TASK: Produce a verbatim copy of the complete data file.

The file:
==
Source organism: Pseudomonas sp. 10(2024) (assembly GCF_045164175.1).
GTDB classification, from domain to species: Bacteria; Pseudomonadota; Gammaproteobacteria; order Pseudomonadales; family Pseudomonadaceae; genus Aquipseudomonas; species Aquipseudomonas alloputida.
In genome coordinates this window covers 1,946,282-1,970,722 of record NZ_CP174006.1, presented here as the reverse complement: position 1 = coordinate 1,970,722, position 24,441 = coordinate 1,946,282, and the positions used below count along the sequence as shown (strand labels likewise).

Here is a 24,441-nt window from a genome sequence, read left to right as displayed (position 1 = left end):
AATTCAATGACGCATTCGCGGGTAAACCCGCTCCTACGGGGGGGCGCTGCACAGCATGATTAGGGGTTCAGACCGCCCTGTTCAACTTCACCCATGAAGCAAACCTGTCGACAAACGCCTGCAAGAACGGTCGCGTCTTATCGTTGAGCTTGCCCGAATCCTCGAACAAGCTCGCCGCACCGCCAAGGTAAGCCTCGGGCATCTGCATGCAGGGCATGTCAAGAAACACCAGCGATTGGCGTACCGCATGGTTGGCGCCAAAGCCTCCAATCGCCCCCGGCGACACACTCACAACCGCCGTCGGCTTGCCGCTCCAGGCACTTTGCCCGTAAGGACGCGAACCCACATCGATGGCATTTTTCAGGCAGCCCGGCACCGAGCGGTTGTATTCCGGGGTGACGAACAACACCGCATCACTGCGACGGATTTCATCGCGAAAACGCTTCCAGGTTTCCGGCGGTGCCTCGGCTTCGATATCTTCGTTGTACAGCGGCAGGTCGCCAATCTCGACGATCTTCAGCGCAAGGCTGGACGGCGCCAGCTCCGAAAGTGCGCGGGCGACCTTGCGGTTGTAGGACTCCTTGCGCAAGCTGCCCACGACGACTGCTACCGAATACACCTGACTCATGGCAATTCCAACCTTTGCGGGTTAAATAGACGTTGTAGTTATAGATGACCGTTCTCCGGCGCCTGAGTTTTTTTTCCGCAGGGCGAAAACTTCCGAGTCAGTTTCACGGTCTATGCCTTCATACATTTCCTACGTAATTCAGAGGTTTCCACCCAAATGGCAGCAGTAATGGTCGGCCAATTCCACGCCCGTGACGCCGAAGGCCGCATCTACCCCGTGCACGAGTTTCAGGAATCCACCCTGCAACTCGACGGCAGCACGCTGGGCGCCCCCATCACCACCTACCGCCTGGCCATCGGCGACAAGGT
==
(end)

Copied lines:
Source organism: Pseudomonas sp. 10(2024) (assembly GCF_045164175.1).
GTDB classification, from domain to species: Bacteria; Pseudomonadota; Gammaproteobacteria; order Pseudomonadales; family Pseudomonadaceae; genus Aquipseudomonas; species Aquipseudomonas alloputida.
In genome coordinates this window covers 1,946,282-1,970,722 of record NZ_CP174006.1, presented here as the reverse complement: position 1 = coordinate 1,970,722, position 24,441 = coordinate 1,946,282, and the positions used below count along the sequence as shown (strand labels likewise).

Here is a 24,441-nt window from a genome sequence, read left to right as displayed (position 1 = left end):
AATTCAATGACGCATTCGCGGGTAAACCCGCTCCTACGGGGGGGCGCTGCACAGCATGATTAGGGGTTCAGACCGCCCTGTTCAACTTCACCCATGAAGCAAACCTGTCGACAAACGCCTGCAAGAACGGTCGCGTCTTATCGTTGAGCTTGCCCGAATCCTCGAACAAGCTCGCCGCACCGCCAAGGTAAGCCTCGGGCATCTGCATGCAGGGCATGTCAAGAAACACCAGCGATTGGCGTACCGCATGGTTGGCGCCAAAGCCTCCAATCGCCCCCGGCGACACACTCACAACCGCCGTCGGCTTGCCGCTCCAGGCACTTTGCCCGTAAGGACGCGAACCCACATCGATGGCATTTTTCAGGCAGCCCGGCACCGAGCGGTTGTATTCCGGGGTGACGAACAACACCGCATCACTGCGACGGATTTCATCGCGAAAACGCTTCCAGGTTTCCGGCGGTGCCTCGGCTTCGATATCTTCGTTGTACAGCGGCAGGTCGCCAATCTCGACGATCTTCAGCGCAAGGCTGGACGGCGCCAGCTCCGAAAGTGCGCGGGCGACCTTGCGGTTGTAGGACTCCTTGCGCAAGCTGCCCACGACGACTGCTACCGAATACACCTGACTCATGGCAATTCCAACCTTTGCGGGTTAAATAGACGTTGTAGTTATAGATGACCGTTCTCCGGCGCCTGAGTTTTTTTTCCGCAGGGCGAAAACTTCCGAGTCAGTTTCACGGTCTATGCCTTCATACATTTCCTACGTAATTCAGAGGTTTCCACCCAAATGGCAGCAGTAATGGTCGGCCAATTCCACGCCCGTGACGCCGAAGGCCGCATCTACCCCGTGCACGAGTTTCAGGAATCCACCCTGCAACTCGACGGCAGCACGCTGGGCGCCCCCATCACCACCTACCGCCTGGCCATCGGCGACAAGGT